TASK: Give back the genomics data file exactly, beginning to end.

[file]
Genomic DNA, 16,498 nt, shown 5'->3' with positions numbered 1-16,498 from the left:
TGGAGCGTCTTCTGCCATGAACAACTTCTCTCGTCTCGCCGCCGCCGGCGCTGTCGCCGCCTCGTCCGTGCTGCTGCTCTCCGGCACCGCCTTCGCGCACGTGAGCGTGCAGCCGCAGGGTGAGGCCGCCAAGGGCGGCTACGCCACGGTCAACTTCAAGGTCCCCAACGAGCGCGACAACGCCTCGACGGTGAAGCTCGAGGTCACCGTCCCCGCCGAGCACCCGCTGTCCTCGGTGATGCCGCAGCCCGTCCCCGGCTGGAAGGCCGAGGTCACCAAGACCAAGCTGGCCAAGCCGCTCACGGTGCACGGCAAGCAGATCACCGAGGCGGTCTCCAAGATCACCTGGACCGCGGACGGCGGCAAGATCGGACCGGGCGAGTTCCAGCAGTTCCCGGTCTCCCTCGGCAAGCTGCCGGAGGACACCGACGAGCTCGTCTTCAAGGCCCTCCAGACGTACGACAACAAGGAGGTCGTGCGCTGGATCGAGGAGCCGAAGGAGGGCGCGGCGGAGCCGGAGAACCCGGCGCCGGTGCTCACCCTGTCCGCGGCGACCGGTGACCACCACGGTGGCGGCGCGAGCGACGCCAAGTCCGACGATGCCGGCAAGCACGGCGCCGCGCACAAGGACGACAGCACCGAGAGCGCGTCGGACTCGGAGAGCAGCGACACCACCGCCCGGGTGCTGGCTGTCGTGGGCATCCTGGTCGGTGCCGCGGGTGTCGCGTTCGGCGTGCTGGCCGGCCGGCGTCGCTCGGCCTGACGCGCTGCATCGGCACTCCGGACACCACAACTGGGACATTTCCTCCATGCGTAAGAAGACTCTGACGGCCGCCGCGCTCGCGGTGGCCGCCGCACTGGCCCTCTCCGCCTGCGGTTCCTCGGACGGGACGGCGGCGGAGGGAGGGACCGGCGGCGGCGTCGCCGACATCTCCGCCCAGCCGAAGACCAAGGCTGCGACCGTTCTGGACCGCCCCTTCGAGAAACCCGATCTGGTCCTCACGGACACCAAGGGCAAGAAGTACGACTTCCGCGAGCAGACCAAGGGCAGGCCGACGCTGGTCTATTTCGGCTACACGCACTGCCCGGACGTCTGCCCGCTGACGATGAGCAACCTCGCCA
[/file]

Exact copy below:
Genomic DNA, 16,498 nt, shown 5'->3' with positions numbered 1-16,498 from the left:
TGGAGCGTCTTCTGCCATGAACAACTTCTCTCGTCTCGCCGCCGCCGGCGCTGTCGCCGCCTCGTCCGTGCTGCTGCTCTCCGGCACCGCCTTCGCGCACGTGAGCGTGCAGCCGCAGGGTGAGGCCGCCAAGGGCGGCTACGCCACGGTCAACTTCAAGGTCCCCAACGAGCGCGACAACGCCTCGACGGTGAAGCTCGAGGTCACCGTCCCCGCCGAGCACCCGCTGTCCTCGGTGATGCCGCAGCCCGTCCCCGGCTGGAAGGCCGAGGTCACCAAGACCAAGCTGGCCAAGCCGCTCACGGTGCACGGCAAGCAGATCACCGAGGCGGTCTCCAAGATCACCTGGACCGCGGACGGCGGCAAGATCGGACCGGGCGAGTTCCAGCAGTTCCCGGTCTCCCTCGGCAAGCTGCCGGAGGACACCGACGAGCTCGTCTTCAAGGCCCTCCAGACGTACGACAACAAGGAGGTCGTGCGCTGGATCGAGGAGCCGAAGGAGGGCGCGGCGGAGCCGGAGAACCCGGCGCCGGTGCTCACCCTGTCCGCGGCGACCGGTGACCACCACGGTGGCGGCGCGAGCGACGCCAAGTCCGACGATGCCGGCAAGCACGGCGCCGCGCACAAGGACGACAGCACCGAGAGCGCGTCGGACTCGGAGAGCAGCGACACCACCGCCCGGGTGCTGGCTGTCGTGGGCATCCTGGTCGGTGCCGCGGGTGTCGCGTTCGGCGTGCTGGCCGGCCGGCGTCGCTCGGCCTGACGCGCTGCATCGGCACTCCGGACACCACAACTGGGACATTTCCTCCATGCGTAAGAAGACTCTGACGGCCGCCGCGCTCGCGGTGGCCGCCGCACTGGCCCTCTCCGCCTGCGGTTCCTCGGACGGGACGGCGGCGGAGGGAGGGACCGGCGGCGGCGTCGCCGACATCTCCGCCCAGCCGAAGACCAAGGCTGCGACCGTTCTGGACCGCCCCTTCGAGAAACCCGATCTGGTCCTCACGGACACCAAGGGCAAGAAGTACGACTTCCGCGAGCAGACCAAGGGCAGGCCGACGCTGGTCTATTTCGGCTACACGCACTGCCCGGACGTCTGCCCGCTGACGATGAGCAACCTCGCCA